Ok that was that..But would Russia been still a Romanov Empire had Alexandra never interfered in the governance..Of course no way..the whole world was changing..But Russian monarchy wanted to stay behind..on the pedestal of autocracy "By The Grace Of God"..Its the simplest theory of evolution..Those who dont adapt themselves to changing environment..just perish..

Nicolas' grandfather..with lot of foresight, has started the reforms..But his father totally reversed them, only to doom his son's fate..Nicolas was hardly someone who would take charge and lead from front..So it is natural that he always prefers status quo..rather than the challenges of change..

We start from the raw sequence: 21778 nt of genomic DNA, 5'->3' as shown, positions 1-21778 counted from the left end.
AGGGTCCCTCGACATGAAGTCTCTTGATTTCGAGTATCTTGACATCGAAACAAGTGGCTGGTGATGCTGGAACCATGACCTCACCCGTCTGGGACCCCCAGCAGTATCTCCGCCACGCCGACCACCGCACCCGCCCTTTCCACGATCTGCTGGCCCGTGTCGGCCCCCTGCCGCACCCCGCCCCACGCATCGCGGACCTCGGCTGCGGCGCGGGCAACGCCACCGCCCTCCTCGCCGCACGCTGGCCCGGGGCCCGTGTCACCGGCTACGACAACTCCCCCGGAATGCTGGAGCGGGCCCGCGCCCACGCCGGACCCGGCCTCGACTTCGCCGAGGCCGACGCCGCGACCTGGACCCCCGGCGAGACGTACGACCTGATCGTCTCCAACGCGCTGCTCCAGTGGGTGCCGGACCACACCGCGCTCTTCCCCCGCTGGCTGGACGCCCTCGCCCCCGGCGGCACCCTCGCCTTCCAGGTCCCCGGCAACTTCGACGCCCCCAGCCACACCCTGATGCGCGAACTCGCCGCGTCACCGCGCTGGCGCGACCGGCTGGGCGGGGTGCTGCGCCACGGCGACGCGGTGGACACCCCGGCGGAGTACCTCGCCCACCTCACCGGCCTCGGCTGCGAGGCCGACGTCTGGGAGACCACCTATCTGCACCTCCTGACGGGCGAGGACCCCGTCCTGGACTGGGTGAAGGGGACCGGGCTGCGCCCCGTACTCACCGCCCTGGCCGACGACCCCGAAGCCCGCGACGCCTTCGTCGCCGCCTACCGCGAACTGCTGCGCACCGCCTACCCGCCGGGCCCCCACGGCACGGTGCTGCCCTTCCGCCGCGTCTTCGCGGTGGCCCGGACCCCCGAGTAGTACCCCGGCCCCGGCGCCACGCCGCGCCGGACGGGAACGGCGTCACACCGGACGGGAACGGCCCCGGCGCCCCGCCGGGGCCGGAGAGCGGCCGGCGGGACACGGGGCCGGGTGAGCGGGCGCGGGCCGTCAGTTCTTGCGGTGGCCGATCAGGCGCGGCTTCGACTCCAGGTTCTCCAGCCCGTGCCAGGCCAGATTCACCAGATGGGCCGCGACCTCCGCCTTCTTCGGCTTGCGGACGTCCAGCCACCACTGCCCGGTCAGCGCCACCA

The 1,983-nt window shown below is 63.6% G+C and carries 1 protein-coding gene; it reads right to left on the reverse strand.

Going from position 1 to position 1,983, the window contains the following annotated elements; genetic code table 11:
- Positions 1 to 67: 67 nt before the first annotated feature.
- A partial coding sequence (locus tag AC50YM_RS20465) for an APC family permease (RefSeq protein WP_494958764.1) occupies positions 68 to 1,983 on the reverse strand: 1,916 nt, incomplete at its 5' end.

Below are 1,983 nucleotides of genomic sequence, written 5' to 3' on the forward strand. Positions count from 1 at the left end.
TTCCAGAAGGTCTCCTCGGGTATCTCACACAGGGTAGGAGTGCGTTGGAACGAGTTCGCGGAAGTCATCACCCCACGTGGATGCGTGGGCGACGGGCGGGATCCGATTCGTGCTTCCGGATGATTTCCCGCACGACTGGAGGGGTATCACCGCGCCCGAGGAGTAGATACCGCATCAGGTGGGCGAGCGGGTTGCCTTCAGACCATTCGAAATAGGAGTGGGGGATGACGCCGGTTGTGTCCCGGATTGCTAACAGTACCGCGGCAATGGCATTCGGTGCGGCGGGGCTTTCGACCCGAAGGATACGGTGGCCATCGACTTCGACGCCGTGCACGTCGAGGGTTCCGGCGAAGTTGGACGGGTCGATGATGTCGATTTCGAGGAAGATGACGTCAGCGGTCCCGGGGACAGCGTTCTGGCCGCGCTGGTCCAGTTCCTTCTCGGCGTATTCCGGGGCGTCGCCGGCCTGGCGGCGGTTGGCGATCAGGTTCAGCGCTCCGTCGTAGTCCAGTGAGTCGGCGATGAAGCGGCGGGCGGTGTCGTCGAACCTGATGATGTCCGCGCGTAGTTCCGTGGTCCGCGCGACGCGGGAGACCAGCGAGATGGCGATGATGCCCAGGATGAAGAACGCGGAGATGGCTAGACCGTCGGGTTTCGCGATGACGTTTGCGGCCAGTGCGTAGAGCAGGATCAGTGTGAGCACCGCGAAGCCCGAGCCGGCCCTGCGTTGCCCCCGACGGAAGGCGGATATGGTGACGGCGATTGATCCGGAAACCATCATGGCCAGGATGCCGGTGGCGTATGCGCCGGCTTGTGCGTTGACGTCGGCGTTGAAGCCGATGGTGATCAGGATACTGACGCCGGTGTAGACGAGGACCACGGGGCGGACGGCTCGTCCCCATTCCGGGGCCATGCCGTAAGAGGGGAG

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  #107  
Old 12-18-2012, 04:53 AM
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Well, Alexandra didn't do her bit in regards to socializing and making sure that the Crown was staying in touch with the people. The job of the Consort is to maintain social links and take a lead in society. She was born to that station and knew the job, but she refused to do it. She isolated herself, her husband, kids, and didn't tell the Russian people the truth about Alexei's illness. Lying and hiding it didn't help and it created a lot of mistrust. The Russians knew the Imperial Family were not telling them the truth about Alexei.

Another issue is that she let Rasputin interfere in politics and also interfered in how the war was run. She never set solid boundaries that Rasputin would only be allowed to heal her son, nothing else.